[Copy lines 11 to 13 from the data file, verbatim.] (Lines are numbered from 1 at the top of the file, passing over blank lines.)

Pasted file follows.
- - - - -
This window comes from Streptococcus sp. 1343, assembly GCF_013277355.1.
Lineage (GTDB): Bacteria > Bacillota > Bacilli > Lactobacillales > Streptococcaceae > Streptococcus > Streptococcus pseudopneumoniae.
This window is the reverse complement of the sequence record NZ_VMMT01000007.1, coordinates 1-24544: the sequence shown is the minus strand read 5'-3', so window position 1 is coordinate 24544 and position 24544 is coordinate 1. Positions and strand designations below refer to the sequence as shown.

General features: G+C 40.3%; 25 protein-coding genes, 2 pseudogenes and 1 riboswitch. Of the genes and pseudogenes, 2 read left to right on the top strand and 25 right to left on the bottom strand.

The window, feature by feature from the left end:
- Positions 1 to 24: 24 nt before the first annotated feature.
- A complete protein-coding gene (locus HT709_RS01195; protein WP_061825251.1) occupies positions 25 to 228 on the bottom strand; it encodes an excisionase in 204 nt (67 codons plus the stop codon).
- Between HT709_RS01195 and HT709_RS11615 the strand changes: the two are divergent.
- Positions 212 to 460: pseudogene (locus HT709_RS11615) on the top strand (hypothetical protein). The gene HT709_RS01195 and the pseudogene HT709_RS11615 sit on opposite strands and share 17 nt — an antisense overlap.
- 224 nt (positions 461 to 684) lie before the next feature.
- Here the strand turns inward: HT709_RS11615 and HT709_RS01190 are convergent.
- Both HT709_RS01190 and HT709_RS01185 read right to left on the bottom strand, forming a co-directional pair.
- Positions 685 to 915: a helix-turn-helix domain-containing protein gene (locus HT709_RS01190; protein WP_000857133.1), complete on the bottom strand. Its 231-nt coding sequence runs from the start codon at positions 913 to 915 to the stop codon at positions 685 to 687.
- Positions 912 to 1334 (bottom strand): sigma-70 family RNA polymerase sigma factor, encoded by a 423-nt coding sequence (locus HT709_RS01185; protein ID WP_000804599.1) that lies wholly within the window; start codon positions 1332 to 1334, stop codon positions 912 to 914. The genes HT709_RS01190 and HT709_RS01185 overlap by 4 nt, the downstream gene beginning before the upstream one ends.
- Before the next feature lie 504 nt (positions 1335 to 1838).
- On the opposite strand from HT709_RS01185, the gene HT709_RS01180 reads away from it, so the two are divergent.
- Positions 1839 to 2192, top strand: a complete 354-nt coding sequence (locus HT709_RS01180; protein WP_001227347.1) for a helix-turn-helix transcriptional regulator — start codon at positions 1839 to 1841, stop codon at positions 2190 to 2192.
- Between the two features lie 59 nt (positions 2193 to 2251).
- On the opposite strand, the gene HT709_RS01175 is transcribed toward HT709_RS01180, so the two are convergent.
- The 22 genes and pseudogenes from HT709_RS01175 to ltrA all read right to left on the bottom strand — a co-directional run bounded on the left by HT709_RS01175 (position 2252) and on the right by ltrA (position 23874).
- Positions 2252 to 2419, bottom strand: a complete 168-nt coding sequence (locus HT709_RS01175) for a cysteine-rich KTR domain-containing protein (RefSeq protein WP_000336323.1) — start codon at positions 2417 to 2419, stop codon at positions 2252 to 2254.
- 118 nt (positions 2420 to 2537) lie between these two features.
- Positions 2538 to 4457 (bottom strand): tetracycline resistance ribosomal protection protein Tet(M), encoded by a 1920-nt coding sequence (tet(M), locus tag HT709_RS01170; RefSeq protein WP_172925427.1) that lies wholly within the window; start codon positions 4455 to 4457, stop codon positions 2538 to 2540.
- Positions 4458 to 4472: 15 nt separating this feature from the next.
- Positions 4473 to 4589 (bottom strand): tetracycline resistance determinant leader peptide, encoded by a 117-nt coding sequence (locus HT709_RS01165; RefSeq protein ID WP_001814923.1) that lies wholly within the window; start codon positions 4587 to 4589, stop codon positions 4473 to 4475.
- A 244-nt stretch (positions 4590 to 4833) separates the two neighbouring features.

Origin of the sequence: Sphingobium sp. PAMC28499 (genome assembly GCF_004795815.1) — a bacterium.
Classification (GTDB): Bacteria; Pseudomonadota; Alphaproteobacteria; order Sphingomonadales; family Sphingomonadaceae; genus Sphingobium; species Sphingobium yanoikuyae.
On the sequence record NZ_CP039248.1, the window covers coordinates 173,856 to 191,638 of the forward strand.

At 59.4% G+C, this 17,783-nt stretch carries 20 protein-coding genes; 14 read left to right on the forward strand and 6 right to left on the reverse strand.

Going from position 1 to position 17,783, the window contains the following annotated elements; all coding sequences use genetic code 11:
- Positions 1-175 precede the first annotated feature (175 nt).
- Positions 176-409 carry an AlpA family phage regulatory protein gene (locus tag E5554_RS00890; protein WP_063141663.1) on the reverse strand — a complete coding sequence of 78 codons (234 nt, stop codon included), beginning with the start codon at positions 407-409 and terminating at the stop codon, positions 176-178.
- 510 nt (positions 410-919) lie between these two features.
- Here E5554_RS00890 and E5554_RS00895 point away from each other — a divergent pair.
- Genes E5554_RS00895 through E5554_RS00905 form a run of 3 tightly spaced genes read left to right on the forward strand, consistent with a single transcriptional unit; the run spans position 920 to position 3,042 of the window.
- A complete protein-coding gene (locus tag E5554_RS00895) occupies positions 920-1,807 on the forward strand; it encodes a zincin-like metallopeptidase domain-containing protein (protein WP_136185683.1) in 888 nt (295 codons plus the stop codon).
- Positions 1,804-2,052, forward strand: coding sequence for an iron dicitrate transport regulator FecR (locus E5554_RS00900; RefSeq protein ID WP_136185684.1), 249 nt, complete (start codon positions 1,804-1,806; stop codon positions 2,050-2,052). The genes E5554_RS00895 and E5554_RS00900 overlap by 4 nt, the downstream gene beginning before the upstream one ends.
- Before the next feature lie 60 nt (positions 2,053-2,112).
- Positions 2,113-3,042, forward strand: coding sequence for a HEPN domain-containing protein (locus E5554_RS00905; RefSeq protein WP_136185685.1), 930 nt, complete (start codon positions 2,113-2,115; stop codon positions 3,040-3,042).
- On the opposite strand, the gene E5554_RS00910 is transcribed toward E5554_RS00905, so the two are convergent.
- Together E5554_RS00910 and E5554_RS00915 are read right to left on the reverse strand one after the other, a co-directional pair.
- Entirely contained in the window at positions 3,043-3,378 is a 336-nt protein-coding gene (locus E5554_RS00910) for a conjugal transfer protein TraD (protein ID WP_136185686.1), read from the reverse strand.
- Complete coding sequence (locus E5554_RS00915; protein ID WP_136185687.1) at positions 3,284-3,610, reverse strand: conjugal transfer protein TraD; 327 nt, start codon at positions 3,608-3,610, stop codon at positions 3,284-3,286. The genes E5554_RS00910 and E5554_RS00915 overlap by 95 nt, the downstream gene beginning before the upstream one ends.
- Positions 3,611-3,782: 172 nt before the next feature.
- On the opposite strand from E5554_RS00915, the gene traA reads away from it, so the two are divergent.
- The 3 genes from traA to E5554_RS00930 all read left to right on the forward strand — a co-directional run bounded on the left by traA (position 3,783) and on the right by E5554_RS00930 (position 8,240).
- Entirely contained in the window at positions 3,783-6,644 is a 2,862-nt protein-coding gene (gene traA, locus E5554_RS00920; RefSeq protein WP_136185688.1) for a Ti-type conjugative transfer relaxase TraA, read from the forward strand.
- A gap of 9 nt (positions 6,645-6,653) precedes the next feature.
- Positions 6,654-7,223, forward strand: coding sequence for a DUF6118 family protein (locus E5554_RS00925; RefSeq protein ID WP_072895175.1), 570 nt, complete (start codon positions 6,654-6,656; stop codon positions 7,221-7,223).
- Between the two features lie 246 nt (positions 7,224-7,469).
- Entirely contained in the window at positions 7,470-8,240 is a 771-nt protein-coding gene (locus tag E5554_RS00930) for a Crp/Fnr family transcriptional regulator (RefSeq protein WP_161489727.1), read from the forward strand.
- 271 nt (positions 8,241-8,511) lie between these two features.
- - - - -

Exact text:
- Here the strand turns inward: HT709_RS11615 and HT709_RS01190 are convergent.
- Both HT709_RS01190 and HT709_RS01185 read right to left on the bottom strand, forming a co-directional pair.
- Positions 685 to 915: a helix-turn-helix domain-containing protein gene (locus HT709_RS01190; protein WP_000857133.1), complete on the bottom strand. Its 231-nt coding sequence runs from the start codon at positions 913 to 915 to the stop codon at positions 685 to 687.